With dynamic, rich sound and the best noise cancellation available in true wireless earbuds, the Bose QuietComfort Earbuds are a terrific pick if you want to listen to your music in peace.
With Bose’s mobile app, you can dial in the level of noise cancellation that’s perfect for the environment you’re in. Their charging case is a bit chunky, but it supports wireless charging. The QC Earbuds also handle voice calls better than most, so that’s another plus in exchange for their pricey cost.
The long-reigning champ of fitness earbuds, the Powerbeats Pro, have finally been defeated. And fittingly, they’ve been outdone by Beats’ latest earbuds. The Beats Fit Pro trade the ear hooks of the Powerbeats for a new wing tip design that keeps them securely locked in your ears during even the most vigorous workouts. As a result, these earbuds have a much smaller form factor — and their carrying case is mercifully far more manageable. The way these earbuds magnetically latch into the case also means you don’t have to worry about one or both buds failing to charge in the case, which was a common annoyance with the Powerbeats Pro.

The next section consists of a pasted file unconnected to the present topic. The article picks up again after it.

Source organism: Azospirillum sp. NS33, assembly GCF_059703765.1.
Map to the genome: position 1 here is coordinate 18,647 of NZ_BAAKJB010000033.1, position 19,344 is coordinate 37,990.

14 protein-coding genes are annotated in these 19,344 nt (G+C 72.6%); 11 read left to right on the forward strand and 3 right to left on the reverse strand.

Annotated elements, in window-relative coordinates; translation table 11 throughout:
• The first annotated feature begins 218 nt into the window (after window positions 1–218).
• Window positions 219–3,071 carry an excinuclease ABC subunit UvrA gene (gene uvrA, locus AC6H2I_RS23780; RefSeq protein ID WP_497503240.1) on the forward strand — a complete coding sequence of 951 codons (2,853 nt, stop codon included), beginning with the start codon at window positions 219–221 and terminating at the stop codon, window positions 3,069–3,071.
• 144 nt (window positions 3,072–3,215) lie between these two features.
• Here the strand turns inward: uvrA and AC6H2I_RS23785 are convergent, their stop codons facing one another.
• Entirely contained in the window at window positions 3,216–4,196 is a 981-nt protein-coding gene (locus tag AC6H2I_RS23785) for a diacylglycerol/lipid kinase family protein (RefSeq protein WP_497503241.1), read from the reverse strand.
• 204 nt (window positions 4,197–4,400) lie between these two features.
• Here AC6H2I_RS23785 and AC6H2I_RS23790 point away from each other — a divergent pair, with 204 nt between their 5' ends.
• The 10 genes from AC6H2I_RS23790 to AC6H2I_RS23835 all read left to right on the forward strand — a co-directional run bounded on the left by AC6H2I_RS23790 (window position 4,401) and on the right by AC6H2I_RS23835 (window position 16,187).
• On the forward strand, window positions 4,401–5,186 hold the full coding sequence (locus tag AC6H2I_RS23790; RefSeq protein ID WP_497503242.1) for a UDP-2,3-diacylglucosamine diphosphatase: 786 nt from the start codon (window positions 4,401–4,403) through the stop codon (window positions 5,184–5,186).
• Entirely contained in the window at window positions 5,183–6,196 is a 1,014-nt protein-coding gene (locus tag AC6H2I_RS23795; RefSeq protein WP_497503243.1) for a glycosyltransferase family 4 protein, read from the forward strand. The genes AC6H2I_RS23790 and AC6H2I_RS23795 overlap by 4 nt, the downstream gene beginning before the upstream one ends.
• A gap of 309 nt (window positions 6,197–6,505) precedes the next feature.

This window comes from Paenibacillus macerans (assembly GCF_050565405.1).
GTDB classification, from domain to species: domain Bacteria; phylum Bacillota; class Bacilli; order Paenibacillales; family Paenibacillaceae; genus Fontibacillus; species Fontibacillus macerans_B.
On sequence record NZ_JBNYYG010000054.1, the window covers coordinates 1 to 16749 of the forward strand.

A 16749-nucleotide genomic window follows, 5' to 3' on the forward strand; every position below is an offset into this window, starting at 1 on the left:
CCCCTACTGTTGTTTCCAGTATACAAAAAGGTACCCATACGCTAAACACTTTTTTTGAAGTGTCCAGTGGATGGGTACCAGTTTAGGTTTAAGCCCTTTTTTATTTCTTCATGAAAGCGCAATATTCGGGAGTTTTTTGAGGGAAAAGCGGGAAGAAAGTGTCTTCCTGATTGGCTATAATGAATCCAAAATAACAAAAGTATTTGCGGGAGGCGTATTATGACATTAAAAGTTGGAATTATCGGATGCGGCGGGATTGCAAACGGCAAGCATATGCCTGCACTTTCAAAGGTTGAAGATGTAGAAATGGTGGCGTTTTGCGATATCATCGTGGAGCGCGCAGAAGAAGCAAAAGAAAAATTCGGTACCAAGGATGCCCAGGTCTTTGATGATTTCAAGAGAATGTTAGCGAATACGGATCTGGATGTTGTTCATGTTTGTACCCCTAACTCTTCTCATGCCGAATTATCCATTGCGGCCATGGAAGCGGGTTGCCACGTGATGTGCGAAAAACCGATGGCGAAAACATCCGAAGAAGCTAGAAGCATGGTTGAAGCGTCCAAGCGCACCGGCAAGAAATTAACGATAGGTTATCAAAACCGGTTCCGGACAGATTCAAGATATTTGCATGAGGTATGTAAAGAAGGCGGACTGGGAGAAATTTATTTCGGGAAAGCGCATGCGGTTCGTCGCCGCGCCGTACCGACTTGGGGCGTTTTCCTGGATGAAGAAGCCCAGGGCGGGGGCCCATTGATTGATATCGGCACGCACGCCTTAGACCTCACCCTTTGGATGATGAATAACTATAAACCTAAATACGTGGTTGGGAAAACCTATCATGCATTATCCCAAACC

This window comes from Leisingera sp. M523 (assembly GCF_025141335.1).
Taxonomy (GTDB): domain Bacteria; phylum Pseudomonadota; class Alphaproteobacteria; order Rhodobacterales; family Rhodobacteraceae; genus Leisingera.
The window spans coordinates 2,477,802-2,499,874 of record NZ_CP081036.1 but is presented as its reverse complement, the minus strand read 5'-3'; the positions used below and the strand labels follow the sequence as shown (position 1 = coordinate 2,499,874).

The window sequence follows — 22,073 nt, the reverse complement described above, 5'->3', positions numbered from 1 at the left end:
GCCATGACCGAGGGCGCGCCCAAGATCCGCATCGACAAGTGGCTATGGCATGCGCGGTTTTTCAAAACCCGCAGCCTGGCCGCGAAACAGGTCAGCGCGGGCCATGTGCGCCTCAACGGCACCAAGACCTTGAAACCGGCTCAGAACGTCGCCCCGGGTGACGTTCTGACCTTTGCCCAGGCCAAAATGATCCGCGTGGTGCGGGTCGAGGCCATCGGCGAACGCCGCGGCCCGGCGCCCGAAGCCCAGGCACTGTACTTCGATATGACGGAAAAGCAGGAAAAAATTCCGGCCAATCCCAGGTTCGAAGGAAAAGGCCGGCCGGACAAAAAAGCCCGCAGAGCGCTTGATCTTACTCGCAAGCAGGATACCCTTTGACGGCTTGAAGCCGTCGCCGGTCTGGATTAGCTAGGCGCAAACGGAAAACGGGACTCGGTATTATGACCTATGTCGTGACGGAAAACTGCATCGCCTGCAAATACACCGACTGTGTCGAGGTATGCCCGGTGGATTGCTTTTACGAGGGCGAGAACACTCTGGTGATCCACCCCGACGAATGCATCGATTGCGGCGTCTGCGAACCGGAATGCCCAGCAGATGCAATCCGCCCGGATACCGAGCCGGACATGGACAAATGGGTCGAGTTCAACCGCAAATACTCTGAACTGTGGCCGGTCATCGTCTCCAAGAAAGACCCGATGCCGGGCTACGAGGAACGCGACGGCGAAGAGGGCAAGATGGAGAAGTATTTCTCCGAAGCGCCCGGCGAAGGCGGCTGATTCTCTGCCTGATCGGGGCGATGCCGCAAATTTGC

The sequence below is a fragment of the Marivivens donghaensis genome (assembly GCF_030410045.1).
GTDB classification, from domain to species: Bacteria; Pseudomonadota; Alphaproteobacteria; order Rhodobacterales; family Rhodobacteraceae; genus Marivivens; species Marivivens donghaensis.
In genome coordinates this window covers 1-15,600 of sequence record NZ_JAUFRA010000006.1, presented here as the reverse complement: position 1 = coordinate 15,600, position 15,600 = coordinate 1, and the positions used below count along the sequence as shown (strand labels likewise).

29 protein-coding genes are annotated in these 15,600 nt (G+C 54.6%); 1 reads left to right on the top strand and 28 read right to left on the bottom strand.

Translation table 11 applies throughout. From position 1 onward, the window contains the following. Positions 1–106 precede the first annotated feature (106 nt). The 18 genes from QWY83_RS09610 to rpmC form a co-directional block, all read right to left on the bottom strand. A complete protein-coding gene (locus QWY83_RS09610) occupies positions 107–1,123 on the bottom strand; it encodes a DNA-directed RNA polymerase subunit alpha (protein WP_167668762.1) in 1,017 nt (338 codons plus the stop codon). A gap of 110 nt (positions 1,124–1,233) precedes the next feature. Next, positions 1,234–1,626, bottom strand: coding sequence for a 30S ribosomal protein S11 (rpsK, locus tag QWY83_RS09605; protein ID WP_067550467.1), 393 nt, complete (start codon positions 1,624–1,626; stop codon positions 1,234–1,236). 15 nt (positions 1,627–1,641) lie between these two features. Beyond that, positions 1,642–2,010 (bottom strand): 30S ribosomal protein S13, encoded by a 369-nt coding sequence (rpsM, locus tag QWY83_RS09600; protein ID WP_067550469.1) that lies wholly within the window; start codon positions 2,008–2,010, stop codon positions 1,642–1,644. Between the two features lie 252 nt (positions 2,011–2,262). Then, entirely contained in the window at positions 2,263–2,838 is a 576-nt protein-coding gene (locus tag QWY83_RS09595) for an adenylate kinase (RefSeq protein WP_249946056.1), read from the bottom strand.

Unlike the Powerbeats Pro, the Fit Pros include active noise cancellation. And they’re on par with the AirPods Pro in that department, so you’ll be able to exercise without distraction. When you do want to stay alert to your surroundings, the transparency mode is also as natural-sounding and clear as on the AirPod Pros.
The Beats Fit Pro earbuds have integrated wing tips that help keep them secure during runs and workouts. They also have excellent noise cancellation, and their sound has just the right amount of bass and kick to keep you motivated.
The earbuds are rated IPX4 for water resistance. While that’s not as robust as some other fitness-focused buds, it should be sufficient to survive sweat and outdoor runs in various conditions. The Fit Pros have easy-to-use physical button controls, and although they lack the dedicated volume rocker of the Powerbeats Pro, you’ve got the option to remap a long-press of each earbud to adjust volume instead of toggling noise cancellation.